vol. 8, num. 12 :: 2009.06.05 — 2009.06.19
Those in the twenty-first century, industrialized world are increasingly dependent upon virtual realities for everyday tasks. Even the practice of typing on a typewriter has less direct mechanical relationship than that of typing on a computer keyboard. In this context, what is the value in choosing to do something by hand, in person, the old-fashioned way?
A life tapestry woven of baking bread and growing food and bearing children.
Spring rolls around again with broken earth and broken promises.
A new movement among women is going back to the basics.
Short film juxtaposes images of destruction and handmade creation.
Chronicling one week of creating something out of something by hand.
On the beauty of choosing the "by hand" way, while honoring the divine purposes of all human activity.
A practical guide for creating a useful craft from days of old.
Your opportunity to contribute thoughts about making things by hand.
The question of whether Google is making us "stoopid" may only begin to assess what we stand to lose.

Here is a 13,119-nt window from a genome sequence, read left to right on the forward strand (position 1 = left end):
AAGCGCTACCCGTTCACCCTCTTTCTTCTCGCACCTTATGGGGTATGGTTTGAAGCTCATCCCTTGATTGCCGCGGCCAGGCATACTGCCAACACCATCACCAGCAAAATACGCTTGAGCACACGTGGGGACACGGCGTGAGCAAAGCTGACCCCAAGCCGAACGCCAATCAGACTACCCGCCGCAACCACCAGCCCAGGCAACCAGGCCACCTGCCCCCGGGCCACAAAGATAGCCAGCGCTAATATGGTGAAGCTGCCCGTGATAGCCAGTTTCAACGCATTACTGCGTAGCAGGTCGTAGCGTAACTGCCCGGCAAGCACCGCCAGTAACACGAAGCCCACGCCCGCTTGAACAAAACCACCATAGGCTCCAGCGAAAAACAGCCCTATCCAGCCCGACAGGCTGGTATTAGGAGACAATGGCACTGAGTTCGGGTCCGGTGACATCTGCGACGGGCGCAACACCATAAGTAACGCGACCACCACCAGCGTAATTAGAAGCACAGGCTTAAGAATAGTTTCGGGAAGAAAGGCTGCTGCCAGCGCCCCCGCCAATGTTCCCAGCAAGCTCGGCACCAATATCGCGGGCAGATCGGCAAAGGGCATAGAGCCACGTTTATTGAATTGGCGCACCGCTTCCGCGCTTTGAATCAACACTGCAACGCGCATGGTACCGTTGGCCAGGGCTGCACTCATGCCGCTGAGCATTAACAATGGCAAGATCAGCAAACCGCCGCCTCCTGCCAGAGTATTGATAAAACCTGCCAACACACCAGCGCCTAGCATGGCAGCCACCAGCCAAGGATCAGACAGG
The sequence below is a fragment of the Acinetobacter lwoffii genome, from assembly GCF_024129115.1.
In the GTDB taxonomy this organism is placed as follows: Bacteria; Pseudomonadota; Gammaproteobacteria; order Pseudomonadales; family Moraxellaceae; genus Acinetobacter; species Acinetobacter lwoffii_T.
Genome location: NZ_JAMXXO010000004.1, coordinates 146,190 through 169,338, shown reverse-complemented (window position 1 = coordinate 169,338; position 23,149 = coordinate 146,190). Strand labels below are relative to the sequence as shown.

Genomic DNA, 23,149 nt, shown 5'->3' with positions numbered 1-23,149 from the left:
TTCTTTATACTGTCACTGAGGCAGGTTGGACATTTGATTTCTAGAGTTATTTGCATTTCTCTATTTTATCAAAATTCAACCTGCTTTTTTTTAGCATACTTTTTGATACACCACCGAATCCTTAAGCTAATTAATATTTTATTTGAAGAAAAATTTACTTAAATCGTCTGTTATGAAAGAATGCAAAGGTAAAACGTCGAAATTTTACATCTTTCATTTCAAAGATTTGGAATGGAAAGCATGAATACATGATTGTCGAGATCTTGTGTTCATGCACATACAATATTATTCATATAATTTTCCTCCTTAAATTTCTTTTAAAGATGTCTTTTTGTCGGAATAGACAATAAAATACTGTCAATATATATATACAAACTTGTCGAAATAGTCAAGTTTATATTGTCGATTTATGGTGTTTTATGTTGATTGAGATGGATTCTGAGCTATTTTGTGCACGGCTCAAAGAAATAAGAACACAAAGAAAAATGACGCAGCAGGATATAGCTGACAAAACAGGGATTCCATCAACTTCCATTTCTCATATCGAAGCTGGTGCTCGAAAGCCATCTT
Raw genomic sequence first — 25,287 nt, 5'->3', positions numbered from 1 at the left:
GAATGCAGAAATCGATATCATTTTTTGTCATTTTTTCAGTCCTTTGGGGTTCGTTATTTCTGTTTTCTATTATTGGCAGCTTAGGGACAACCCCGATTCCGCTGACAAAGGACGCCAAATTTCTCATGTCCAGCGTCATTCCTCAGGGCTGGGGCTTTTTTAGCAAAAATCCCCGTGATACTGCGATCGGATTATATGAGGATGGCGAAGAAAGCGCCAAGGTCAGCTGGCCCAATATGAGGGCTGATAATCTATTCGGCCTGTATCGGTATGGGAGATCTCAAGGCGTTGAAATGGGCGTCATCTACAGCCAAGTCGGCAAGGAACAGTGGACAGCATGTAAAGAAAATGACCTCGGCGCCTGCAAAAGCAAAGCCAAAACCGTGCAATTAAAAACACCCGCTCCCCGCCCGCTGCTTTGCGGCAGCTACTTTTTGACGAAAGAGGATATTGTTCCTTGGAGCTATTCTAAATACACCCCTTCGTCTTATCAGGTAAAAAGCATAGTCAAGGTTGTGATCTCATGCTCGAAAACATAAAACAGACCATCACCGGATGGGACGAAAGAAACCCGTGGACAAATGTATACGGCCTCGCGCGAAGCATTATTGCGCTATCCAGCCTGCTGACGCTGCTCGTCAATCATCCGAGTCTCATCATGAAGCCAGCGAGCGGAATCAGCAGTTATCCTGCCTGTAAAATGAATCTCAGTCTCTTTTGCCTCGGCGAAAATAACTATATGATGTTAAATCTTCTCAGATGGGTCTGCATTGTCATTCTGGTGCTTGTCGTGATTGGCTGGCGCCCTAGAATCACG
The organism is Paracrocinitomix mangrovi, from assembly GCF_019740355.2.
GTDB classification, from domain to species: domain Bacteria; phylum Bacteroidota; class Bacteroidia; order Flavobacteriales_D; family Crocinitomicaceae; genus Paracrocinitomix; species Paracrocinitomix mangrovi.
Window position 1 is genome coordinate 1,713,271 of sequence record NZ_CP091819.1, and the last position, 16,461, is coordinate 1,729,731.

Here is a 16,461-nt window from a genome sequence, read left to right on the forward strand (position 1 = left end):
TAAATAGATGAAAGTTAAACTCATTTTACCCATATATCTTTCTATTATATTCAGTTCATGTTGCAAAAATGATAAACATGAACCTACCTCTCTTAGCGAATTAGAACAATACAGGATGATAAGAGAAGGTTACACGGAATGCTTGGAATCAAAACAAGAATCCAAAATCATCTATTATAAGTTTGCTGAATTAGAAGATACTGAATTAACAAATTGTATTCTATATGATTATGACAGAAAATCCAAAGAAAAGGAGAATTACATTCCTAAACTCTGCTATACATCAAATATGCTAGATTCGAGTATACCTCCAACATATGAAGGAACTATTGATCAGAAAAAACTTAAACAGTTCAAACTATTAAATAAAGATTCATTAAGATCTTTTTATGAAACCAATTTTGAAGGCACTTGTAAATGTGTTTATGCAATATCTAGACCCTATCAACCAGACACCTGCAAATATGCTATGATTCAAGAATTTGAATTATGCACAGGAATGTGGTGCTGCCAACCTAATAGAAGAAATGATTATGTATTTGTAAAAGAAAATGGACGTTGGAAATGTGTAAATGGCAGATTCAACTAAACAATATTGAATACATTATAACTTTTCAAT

A reflection on the purposes of hands and how technology can both enhance and hinder those purposes.
On skills, creativity and dependence.
A tradition of boating finds its current home in longing.
The journey of a skill from a hobby to a spiritual discipline.
Brian Dijkema reviews Richard Sennett’s book The Craftsman.
To paint a picture or to write a story or to compose a song is an incarnational activity. The artist is a servant who is willing to be a birthgiver. In a very real sense the artist (male or female) should be like Mary who, when the angel told her that she was to bear the Messiah, was obedient to the command. Obedience is an unpopular word nowadays, but the artist must be obedient to the work, whether it be a symphony, a painting, or a story for a small child. I believe that each work of art, whether it is a work of great genius, or something very small, comes to the artist and says, “Here I am. Enflesh me. Give birth to me.” And the artist either says, “My soul doth magnify the Lord,” and willingly becomes the bearer of the work, or refuses; but the obedient response is not necessarily a conscious one, and not everyone has the humble, courageous obedience of Mary.
Walking on Water: Reflections on Faith and Art
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